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Bérénice 1934-44

An Actress in Occupied Paris

Isabelle Stibbe

The winner of nine literary awards in France, including the Prix Simone Veil, celebrating a woman of action, Bérénice 1934–44: An Actress in Occupied Paris is Isabelle Stibbe’s poignant debut novel. Now translated into English by Zack Rogow and Renée Morel, Bérénice 1934–44 reveals a young woman’s struggle to fulfill her career aspirations while concealing herself in war-torn France.

Bérénice yearns to become an actress, but her parents insist that career is not proper for a girl. She defies her Jewish family to become the leading younger actress in the Comédie-Française, France’s most renowned theater, right when the Nazis occupy France. Bérénice hides her true identity and last name to avoid detection. Living in a world without tolerance and torn between two lovers, Bérénice must choose between her passion for the stage, and her allegiance to freedom and to her Jewish heritage.


Critical Praise for the Original French Edition:

"This is an amazing first novel.”—Le Nouvel Observateur

“Isabelle Stibbe blends real history and fictitious characters in this well-researched first novel, with an impeccable classic style.”—Le Monde

“Her novel doesn’t just document a slice of French cultural life under the Occupation—it also communicates the passion and fervor of its author.”—Livres Hebdo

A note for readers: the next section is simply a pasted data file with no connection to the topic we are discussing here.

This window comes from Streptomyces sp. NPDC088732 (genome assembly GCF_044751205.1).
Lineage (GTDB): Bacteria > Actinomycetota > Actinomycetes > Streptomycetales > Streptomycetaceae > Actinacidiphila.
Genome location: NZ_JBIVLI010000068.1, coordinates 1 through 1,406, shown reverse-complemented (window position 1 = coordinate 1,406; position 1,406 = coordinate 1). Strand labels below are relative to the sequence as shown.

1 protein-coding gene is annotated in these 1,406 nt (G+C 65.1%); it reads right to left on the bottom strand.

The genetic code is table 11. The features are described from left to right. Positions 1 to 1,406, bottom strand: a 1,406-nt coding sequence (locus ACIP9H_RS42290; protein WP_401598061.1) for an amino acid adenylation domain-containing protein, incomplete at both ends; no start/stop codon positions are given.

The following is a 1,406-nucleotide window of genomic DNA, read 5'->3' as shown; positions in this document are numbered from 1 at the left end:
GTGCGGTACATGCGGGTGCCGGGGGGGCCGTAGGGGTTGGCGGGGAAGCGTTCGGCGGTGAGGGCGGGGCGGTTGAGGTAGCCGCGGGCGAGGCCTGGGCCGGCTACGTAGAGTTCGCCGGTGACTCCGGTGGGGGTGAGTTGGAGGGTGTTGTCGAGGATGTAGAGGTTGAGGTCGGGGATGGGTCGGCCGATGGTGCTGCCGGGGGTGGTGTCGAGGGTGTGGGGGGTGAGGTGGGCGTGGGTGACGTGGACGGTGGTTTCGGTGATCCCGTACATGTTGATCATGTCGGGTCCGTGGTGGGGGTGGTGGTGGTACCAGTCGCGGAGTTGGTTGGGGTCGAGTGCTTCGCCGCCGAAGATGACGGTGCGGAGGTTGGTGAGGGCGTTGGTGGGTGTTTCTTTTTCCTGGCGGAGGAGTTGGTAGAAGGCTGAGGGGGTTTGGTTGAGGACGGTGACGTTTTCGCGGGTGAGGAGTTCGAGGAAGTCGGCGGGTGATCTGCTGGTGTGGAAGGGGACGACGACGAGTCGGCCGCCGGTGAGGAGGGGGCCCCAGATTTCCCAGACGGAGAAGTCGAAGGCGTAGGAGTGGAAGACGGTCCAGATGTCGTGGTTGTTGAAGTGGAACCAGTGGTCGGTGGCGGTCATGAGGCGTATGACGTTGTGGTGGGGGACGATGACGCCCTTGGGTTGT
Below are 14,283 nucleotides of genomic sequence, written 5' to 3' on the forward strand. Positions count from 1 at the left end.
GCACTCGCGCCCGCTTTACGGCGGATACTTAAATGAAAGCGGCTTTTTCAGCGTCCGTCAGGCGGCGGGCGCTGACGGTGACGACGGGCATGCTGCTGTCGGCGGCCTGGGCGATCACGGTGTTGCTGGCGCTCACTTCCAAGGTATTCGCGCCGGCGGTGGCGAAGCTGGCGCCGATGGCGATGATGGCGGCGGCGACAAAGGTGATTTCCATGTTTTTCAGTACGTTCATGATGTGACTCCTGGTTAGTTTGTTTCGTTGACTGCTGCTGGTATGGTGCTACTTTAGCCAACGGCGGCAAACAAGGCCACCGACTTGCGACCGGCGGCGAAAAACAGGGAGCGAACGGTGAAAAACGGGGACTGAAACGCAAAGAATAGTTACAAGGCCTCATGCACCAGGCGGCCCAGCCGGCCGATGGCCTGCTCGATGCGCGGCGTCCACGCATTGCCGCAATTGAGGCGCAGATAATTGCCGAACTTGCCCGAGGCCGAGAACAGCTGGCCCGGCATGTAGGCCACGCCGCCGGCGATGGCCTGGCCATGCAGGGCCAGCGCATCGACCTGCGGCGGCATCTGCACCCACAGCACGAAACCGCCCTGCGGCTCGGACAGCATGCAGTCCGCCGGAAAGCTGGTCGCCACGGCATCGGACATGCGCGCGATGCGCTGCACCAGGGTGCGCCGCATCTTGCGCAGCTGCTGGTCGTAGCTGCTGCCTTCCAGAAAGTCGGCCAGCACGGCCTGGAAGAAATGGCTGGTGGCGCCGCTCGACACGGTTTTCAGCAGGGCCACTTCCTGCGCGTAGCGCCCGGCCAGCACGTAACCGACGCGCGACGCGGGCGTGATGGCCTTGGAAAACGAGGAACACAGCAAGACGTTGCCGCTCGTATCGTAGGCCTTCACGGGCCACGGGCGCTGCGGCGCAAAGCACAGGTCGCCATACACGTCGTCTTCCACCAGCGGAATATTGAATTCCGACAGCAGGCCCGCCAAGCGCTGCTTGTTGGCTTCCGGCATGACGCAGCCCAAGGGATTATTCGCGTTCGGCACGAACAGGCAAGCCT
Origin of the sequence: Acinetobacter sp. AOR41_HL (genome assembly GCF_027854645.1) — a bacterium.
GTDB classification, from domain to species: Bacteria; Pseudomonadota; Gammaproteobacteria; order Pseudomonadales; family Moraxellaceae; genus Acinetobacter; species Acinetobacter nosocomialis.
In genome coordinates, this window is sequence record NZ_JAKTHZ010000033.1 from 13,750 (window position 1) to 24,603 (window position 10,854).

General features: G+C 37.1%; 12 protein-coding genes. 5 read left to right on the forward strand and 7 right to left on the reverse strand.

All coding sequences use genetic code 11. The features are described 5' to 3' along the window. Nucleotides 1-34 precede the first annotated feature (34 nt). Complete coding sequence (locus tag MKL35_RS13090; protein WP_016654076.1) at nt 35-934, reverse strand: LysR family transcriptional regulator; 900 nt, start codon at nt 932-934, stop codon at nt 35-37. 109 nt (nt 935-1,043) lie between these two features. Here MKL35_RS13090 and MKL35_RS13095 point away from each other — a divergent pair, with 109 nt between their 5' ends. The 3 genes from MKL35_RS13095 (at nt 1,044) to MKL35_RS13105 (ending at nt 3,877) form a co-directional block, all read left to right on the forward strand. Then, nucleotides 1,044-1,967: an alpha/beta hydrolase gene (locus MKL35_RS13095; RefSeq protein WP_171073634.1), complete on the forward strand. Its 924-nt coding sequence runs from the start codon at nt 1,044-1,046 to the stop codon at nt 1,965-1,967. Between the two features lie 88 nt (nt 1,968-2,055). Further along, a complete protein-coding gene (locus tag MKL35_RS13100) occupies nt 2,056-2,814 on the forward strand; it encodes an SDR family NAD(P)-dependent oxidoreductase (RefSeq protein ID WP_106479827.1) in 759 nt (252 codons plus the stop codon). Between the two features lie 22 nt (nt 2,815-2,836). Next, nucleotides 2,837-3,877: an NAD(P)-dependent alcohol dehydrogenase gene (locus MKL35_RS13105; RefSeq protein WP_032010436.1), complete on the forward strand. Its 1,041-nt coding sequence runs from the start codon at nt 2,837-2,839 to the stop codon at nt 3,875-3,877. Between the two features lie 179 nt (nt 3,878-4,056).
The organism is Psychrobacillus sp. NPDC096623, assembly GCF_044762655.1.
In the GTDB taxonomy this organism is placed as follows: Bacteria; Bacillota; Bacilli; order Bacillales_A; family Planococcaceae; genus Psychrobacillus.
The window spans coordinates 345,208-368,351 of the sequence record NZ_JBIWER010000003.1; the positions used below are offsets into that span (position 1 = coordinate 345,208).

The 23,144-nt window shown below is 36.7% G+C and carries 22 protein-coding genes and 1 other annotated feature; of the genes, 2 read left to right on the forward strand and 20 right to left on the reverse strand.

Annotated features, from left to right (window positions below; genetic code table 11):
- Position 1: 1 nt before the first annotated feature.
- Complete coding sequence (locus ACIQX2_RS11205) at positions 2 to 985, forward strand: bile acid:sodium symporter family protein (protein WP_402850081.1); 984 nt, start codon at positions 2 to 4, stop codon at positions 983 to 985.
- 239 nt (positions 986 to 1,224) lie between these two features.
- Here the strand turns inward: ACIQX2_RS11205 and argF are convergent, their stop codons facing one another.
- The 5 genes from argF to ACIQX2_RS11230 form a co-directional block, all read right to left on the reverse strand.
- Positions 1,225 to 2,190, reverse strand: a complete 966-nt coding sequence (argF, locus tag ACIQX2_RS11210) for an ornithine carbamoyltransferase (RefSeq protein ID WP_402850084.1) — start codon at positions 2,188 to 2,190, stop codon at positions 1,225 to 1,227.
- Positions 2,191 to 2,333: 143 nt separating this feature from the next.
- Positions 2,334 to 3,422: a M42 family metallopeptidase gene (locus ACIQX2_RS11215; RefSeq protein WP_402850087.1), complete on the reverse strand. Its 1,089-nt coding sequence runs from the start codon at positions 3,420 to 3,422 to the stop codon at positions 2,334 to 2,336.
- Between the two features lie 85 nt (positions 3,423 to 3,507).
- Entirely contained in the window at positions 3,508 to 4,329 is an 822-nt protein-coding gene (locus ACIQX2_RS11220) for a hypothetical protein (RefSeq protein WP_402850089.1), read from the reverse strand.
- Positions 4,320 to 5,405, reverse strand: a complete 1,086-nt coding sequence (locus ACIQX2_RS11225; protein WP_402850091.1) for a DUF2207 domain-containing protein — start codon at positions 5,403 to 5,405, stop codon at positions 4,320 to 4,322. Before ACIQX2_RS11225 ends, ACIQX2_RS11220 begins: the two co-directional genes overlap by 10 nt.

“Bérénice 1934-44 is Isabelle Stibbe’s first novel, but it feels to the reader like the work of a seasoned writer, particularly in her masterful blending of fiction and historical fact.”—Le Figaro

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Bérénice now went every morning to join her friends for breakfast at a sidewalk table of the Café de L’Univers to escape as soon as possible the nervewracking silence of the apartment on the Rue Gay-Lussac. That July 12, 1940, several were back in Paris: Le Roy, Chambreuil, Alexandre, Brunot … She realized they were all learning to look at the world at an angle: if you raised your head, you were bound to see the Eiffel Tower topped by the horrible black and red spider. And yet, she refused to lower her head. The defeat was humiliating enough without that. Learning how to adapt to the situation—wasn’t that already a sort of surrender? She was among those who made it a point of honor not to let things slide. That day, she had dressed as elegantly as possible in her severe suit, brightened by her little straw hat ornamented with tea roses. That day, she might even have worn a little lipstick.

What did it matter that it was insignificant in the face of that sinister summer: after Nathan’s departure, the failure of the Massilia, now they had denounced the “Judaization” of the Comédie-Française. A rag had just been published called To the Pillory, “a weekly to fight against Judeo-Freemasonry.” Gracing the first issue, a very refined poem attacked the Comédie-Française:

When you see on stage

Alexandre, Véra Korène all the rage, ← 133...

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